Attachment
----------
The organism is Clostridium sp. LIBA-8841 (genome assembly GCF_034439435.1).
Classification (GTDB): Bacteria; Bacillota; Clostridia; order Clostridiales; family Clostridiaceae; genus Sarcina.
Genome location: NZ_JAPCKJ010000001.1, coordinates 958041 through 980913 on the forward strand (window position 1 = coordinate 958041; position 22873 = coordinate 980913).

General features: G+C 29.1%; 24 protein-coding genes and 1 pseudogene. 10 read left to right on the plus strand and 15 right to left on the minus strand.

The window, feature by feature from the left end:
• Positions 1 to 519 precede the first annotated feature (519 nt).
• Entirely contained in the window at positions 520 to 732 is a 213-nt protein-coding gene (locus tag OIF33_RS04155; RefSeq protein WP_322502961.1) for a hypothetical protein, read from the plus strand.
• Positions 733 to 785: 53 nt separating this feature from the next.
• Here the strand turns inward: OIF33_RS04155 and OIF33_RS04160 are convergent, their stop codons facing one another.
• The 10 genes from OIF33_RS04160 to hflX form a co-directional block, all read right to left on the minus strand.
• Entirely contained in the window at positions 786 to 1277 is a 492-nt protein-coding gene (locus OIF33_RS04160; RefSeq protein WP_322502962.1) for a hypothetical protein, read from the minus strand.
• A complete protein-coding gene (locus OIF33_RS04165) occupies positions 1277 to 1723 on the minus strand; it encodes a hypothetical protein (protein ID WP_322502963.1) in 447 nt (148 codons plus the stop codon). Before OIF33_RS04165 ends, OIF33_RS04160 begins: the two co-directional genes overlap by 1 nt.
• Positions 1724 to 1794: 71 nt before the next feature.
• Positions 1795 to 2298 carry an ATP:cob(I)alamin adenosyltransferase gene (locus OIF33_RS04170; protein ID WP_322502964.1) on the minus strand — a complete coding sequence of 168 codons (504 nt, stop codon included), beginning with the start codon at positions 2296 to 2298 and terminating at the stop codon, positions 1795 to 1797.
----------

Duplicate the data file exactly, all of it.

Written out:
The organism is Clostridium sp. LIBA-8841 (genome assembly GCF_034439435.1).
Classification (GTDB): Bacteria; Bacillota; Clostridia; order Clostridiales; family Clostridiaceae; genus Sarcina.
Genome location: NZ_JAPCKJ010000001.1, coordinates 958041 through 980913 on the forward strand (window position 1 = coordinate 958041; position 22873 = coordinate 980913).

General features: G+C 29.1%; 24 protein-coding genes and 1 pseudogene. 10 read left to right on the plus strand and 15 right to left on the minus strand.

The window, feature by feature from the left end:
• Positions 1 to 519 precede the first annotated feature (519 nt).
• Entirely contained in the window at positions 520 to 732 is a 213-nt protein-coding gene (locus tag OIF33_RS04155; RefSeq protein WP_322502961.1) for a hypothetical protein, read from the plus strand.
• Positions 733 to 785: 53 nt separating this feature from the next.
• Here the strand turns inward: OIF33_RS04155 and OIF33_RS04160 are convergent, their stop codons facing one another.
• The 10 genes from OIF33_RS04160 to hflX form a co-directional block, all read right to left on the minus strand.
• Entirely contained in the window at positions 786 to 1277 is a 492-nt protein-coding gene (locus OIF33_RS04160; RefSeq protein WP_322502962.1) for a hypothetical protein, read from the minus strand.
• A complete protein-coding gene (locus OIF33_RS04165) occupies positions 1277 to 1723 on the minus strand; it encodes a hypothetical protein (protein ID WP_322502963.1) in 447 nt (148 codons plus the stop codon). Before OIF33_RS04165 ends, OIF33_RS04160 begins: the two co-directional genes overlap by 1 nt.
• Positions 1724 to 1794: 71 nt before the next feature.
• Positions 1795 to 2298 carry an ATP:cob(I)alamin adenosyltransferase gene (locus OIF33_RS04170; protein ID WP_322502964.1) on the minus strand — a complete coding sequence of 168 codons (504 nt, stop codon included), beginning with the start codon at positions 2296 to 2298 and terminating at the stop codon, positions 1795 to 1797.